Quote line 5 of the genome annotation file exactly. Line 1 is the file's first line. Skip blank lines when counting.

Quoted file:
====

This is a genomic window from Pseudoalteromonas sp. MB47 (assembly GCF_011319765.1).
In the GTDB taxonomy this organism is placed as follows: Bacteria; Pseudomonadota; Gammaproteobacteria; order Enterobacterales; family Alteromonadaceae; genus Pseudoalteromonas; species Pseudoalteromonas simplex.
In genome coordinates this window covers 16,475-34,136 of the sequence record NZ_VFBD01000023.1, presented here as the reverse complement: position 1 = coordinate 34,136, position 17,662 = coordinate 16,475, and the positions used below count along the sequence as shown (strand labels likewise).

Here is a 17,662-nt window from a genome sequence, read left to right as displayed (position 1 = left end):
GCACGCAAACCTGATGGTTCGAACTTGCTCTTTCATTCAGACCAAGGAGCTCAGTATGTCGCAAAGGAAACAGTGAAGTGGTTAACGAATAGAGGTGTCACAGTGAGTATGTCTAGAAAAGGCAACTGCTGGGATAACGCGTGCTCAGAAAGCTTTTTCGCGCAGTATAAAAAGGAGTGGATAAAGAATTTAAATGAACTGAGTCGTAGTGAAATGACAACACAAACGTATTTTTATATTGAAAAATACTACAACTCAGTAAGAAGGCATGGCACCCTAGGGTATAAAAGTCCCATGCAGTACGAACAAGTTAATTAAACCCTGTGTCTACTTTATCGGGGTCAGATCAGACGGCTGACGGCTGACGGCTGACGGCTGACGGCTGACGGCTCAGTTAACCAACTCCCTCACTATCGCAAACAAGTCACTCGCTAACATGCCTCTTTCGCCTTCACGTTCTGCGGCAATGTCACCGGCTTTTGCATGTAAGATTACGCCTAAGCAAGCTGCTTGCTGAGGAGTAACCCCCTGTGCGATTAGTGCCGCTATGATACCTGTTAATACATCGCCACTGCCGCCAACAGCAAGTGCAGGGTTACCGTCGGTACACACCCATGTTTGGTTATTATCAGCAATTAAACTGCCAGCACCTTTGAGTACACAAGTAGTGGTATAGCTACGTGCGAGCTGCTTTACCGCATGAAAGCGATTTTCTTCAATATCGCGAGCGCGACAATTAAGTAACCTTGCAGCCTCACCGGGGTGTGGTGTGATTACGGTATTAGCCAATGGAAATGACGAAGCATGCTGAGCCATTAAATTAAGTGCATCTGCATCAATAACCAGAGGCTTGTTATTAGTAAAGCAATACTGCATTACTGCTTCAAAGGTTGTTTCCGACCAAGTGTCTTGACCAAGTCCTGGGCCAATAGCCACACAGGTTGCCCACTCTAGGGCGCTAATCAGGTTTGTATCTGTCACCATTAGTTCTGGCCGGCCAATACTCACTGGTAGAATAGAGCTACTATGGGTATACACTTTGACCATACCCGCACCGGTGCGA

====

GCACGCAAACCTGATGGTTCGAACTTGCTCTTTCATTCAGACCAAGGAGCTCAGTATGTCGCAAAGGAAACAGTGAAGTGGTTAACGAATAGAGGTGTCACAGTGAGTATGTCTAGAAAAGGCAACTGCTGGGATAACGCGTGCTCAGAAAGCTTTTTCGCGCAGTATAAAAAGGAGTGGATAAAGAATTTAAATGAACTGAGTCGTAGTGAAATGACAACACAAACGTATTTTTATATTGAAAAATACTACAACTCAGTAAGAAGGCATGGCACCCTAGGGTATAAAAGTCCCATGCAGTACGAACAAGTTAATTAAACCCTGTGTCTACTTTATCGGGGTCAGATCAGACGGCTGACGGCTGACGGCTGACGGCTGACGGCTGACGGCTCAGTTAACCAACTCCCTCACTATCGCAAACAAGTCACTCGCTAACATGCCTCTTTCGCCTTCACGTTCTGCGGCAATGTCACCGGCTTTTGCATGTAAGATTACGCCTAAGCAAGCTGCTTGCTGAGGAGTAACCCCCTGTGCGATTAGTGCCGCTATGATACCTGTTAATACATCGCCACTGCCGCCAACAGCAAGTGCAGGGTTACCGTCGGTACACACCCATGTTTGGTTATTATCAGCAATTAAACTGCCAGCACCTTTGAGTACACAAGTAGTGGTATAGCTACGTGCGAGCTGCTTTACCGCATGAAAGCGATTTTCTTCAATATCGCGAGCGCGACAATTAAGTAACCTTGCAGCCTCACCGGGGTGTGGTGTGATTACGGTATTAGCCAATGGAAATGACGAAGCATGCTGAGCCATTAAATTAAGTGCATCTGCATCAATAACCAGAGGCTTGTTATTAGTAAAGCAATACTGCATTACTGCTTCAAAGGTTGTTTCCGACCAAGTGTCTTGACCAAGTCCTGGGCCAATAGCCACACAGGTTGCCCACTCTAGGGCGCTAATCAGGTTTGTATCTGTCACCATTAGTTCTGGCCGGCCAATACTCACTGGTAGAATAGAGCTACTATGGGTATACACTTTGACCATACCCGCACCGGTGCGA